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The government has released public input on reckless Bill C-51—here’s what’s next

Now that the government has made your Bill C-51 feedback public, we’ve got suggestions for your next steps!

You may have heard the big, bright, transparent news from Ottawa — the National Consultation results for Bill C-51— the reckless and irresponsible spying legislation passed by the Harper government — are in and open to public viewing on our government’s website!

This is positive news for a couple of reasons, not least because it took OpenMedia and allied groups months of organizing and pressuring our elected officials (including with our fancy click-to-call tool) to be transparent with Canadians.

Together, we all stood up for online privacy, and against the extreme spying powers that put innocent Canadians under a government microscope while disproportionately targeting communities of colour and activists.

This bill disproportionately targets indigenous communities, environmental activists, dissidents, and Muslims, many of whom are already subjected to questionable and overreaching powers by security officials. This bill will make it easier and ostensibly lawful for government to continue infringing upon the rights of peaceful people.

– The Toronto Coalition to Stop Bill C-51

Thank you to all of you who used our Save Our Security tool to tell the government your thoughts during the consultation process. We were delighted to see all of your feedback included, word for word, within the published consultation records. And we were doubly pleased to see so many of you mentioned the government’s “terrible track record” with Canadians’ privacy — it appeared 6029 times in the results, so you can consider your message delivered.

With this encouraging precedent set around releasing the results of the consultations and alerting Canadians to what their fellow citizens had to say in response to out of control spying that affects us all  — what’s next?

There are many ways to continue to keep holding our government accountable and attentive to the needs of Canadians. We’ve assembled a list of a few recommendations for ongoing action.

  • Share this blog with everyone you know. Bill C-51 may sound like old news to some folks, as it’s been out of mainstream headlines for a while. When the government published the consultation records, they also did so without a public announcement. It’s a good thing concerned groups like ours were watching and waiting.

  • Remember, the government exists to serve you, their electorate. Be sure to interact with them, because they only have jobs doing what they do because of people like you! We recommend you tweet at Minister @RalphGoodale and @Safety_Canada with further thoughts, ideas, and questions. You could also write them some old-fashioned snail mail FOR FREE.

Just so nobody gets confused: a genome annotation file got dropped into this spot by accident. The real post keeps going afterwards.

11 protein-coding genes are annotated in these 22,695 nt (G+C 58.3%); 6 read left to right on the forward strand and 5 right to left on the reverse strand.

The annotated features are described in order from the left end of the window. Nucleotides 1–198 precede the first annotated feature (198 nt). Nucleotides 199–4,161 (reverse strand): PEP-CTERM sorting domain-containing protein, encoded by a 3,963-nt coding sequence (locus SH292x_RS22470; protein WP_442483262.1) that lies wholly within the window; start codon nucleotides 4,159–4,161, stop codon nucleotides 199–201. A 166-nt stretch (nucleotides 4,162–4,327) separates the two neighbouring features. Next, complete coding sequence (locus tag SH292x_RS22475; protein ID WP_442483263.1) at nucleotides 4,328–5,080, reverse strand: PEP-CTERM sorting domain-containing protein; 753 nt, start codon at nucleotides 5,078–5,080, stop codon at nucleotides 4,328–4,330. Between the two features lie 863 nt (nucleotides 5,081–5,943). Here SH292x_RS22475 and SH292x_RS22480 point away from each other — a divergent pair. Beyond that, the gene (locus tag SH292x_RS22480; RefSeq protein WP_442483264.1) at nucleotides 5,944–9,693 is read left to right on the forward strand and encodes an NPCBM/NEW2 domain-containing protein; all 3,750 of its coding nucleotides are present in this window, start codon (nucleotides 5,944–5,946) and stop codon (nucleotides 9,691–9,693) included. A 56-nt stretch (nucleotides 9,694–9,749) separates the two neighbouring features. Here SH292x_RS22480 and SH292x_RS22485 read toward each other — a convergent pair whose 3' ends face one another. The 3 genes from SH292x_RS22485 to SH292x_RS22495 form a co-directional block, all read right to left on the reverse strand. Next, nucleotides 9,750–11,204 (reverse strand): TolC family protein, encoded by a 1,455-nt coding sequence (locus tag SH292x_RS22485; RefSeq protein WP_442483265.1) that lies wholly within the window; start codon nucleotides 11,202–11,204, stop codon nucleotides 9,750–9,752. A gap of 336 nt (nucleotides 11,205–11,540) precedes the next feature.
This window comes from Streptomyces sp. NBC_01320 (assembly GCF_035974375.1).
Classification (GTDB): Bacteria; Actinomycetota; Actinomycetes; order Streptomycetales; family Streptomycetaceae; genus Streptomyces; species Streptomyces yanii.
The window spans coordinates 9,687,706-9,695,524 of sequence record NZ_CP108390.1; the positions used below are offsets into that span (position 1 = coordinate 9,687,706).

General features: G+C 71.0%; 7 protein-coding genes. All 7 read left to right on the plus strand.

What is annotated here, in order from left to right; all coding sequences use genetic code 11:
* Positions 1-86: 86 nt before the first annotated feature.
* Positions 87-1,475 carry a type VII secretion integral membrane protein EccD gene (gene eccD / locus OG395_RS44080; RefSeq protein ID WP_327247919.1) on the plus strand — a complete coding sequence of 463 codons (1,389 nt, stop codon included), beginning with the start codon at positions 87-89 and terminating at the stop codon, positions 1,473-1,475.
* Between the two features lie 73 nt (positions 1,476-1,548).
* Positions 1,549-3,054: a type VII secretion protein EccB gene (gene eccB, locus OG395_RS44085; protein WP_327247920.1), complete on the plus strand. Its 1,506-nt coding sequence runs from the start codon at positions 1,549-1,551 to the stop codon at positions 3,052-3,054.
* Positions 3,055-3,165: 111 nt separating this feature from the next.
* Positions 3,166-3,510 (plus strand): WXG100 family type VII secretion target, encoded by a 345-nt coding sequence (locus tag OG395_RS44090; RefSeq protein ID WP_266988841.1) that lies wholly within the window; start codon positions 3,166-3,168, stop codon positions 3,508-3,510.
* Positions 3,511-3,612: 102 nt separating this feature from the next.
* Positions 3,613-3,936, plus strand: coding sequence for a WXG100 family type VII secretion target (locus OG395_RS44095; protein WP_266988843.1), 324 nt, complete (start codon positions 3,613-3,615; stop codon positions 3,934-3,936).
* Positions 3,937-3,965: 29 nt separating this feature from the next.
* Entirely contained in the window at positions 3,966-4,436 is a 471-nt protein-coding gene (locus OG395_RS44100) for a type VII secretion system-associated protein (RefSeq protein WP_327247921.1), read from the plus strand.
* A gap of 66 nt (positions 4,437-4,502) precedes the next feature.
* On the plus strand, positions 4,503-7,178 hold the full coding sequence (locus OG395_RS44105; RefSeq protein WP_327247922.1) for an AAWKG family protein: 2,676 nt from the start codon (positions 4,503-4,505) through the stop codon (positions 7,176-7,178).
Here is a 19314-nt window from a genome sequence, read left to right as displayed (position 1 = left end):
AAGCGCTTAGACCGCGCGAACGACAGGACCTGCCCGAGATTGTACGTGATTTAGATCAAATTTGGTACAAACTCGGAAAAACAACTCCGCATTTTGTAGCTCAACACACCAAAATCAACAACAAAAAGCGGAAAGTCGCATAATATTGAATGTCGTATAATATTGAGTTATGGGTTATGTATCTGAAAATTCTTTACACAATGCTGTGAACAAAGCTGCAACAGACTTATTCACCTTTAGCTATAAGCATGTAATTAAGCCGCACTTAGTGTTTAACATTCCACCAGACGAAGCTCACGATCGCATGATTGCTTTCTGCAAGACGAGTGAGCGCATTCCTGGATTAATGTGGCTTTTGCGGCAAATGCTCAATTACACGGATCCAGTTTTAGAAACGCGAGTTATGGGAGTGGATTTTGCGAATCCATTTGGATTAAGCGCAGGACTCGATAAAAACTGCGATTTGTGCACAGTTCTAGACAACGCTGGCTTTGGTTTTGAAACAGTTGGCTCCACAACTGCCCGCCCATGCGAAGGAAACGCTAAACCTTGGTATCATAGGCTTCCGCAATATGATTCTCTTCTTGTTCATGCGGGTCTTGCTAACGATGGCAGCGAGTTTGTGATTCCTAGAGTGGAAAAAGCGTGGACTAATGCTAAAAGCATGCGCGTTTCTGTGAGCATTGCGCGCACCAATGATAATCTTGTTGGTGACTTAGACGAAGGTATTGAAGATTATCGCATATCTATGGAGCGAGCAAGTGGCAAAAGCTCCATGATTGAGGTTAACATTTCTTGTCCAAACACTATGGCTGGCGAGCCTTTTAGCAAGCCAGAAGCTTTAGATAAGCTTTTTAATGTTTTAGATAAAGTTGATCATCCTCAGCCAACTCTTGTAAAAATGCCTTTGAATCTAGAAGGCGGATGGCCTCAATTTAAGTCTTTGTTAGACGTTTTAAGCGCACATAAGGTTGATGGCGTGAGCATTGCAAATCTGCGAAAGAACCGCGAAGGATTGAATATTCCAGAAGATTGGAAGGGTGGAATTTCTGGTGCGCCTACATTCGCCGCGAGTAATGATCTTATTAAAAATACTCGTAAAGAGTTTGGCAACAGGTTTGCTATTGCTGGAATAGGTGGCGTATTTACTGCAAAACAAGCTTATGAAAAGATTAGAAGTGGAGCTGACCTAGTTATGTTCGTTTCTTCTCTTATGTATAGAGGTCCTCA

• Keep your resistance intersectional — this means that all efforts towards a better world are connected. We cannot talk about privacy without talking about money, race, gender, and much more besides, as different people are impacted by surveillance in different ways. This bill has been widely decried for disproportionately affecting particular groups of Canadians. We suggest that you follow @NCCM, @MuslimInst, and Critical Muslim Voices for more news from impacted and concerned communities.

  • And finally — continue consulting, with us! Although the government’s formal consultation is over, this bill is far from being final. We and the many pro-privacy organizations who stand with us won’t back down, and we invite you to stand strong with us. Join our Digital Action Team if you’d like to take leadership and volunteer your time towards making a difference for Canadian online privacy.

  • Become a monthly ally of OpenMedia. Really concerned, but too busy with other causes to contribute your time? If you’ve got the means, let us do this work with you and for you. We’re here to help Canadians whenever we can.

Phew! So many things that you can do to change the course of this bill! Together, we can build a beautiful, effective, protective strategy for privacy and security in Canada. Let’s make sure you can all have a word in, and that your friends, neighbours, bus drivers, and coffee shop crushes can have a say too.

For our part you can count on your OpenMedia team to keep tabs on this file. When we met with the Minister of Public Safety we handed him our best practices for participatory crowdsourced decision-making. We intend to make sure they follow it.

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